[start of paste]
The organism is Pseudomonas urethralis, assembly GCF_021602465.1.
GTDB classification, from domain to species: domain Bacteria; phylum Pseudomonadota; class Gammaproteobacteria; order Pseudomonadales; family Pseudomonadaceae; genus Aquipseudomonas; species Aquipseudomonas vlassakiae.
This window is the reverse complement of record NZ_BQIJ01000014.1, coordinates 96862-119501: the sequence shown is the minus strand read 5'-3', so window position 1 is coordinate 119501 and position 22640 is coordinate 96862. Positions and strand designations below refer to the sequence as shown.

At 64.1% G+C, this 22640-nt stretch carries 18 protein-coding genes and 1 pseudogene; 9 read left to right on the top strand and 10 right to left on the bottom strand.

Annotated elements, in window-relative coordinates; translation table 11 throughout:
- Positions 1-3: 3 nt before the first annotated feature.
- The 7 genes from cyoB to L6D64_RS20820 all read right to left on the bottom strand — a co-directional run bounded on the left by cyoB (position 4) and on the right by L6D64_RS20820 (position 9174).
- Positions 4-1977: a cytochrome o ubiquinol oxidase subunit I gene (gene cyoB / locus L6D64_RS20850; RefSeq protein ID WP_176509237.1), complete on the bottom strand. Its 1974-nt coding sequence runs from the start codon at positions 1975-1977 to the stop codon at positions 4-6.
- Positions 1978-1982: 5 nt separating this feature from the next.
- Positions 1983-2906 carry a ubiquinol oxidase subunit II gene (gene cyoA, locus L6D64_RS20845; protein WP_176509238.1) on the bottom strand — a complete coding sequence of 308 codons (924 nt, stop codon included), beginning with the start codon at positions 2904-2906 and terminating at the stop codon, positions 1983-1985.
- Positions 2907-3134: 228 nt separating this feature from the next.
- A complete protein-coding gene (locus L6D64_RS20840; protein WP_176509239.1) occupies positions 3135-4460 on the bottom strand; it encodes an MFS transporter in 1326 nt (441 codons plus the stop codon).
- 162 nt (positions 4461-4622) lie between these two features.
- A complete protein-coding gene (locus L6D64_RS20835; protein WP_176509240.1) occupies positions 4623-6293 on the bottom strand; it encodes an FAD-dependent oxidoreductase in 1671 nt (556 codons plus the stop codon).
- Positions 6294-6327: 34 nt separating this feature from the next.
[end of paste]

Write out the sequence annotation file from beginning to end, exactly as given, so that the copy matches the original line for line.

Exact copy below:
The organism is Pseudomonas urethralis, assembly GCF_021602465.1.
GTDB classification, from domain to species: domain Bacteria; phylum Pseudomonadota; class Gammaproteobacteria; order Pseudomonadales; family Pseudomonadaceae; genus Aquipseudomonas; species Aquipseudomonas vlassakiae.
This window is the reverse complement of record NZ_BQIJ01000014.1, coordinates 96862-119501: the sequence shown is the minus strand read 5'-3', so window position 1 is coordinate 119501 and position 22640 is coordinate 96862. Positions and strand designations below refer to the sequence as shown.

At 64.1% G+C, this 22640-nt stretch carries 18 protein-coding genes and 1 pseudogene; 9 read left to right on the top strand and 10 right to left on the bottom strand.

Annotated elements, in window-relative coordinates; translation table 11 throughout:
- Positions 1-3: 3 nt before the first annotated feature.
- The 7 genes from cyoB to L6D64_RS20820 all read right to left on the bottom strand — a co-directional run bounded on the left by cyoB (position 4) and on the right by L6D64_RS20820 (position 9174).
- Positions 4-1977: a cytochrome o ubiquinol oxidase subunit I gene (gene cyoB / locus L6D64_RS20850; RefSeq protein ID WP_176509237.1), complete on the bottom strand. Its 1974-nt coding sequence runs from the start codon at positions 1975-1977 to the stop codon at positions 4-6.
- Positions 1978-1982: 5 nt separating this feature from the next.
- Positions 1983-2906 carry a ubiquinol oxidase subunit II gene (gene cyoA, locus L6D64_RS20845; protein WP_176509238.1) on the bottom strand — a complete coding sequence of 308 codons (924 nt, stop codon included), beginning with the start codon at positions 2904-2906 and terminating at the stop codon, positions 1983-1985.
- Positions 2907-3134: 228 nt separating this feature from the next.
- A complete protein-coding gene (locus L6D64_RS20840; protein WP_176509239.1) occupies positions 3135-4460 on the bottom strand; it encodes an MFS transporter in 1326 nt (441 codons plus the stop codon).
- 162 nt (positions 4461-4622) lie between these two features.
- A complete protein-coding gene (locus L6D64_RS20835; protein WP_176509240.1) occupies positions 4623-6293 on the bottom strand; it encodes an FAD-dependent oxidoreductase in 1671 nt (556 codons plus the stop codon).
- Positions 6294-6327: 34 nt separating this feature from the next.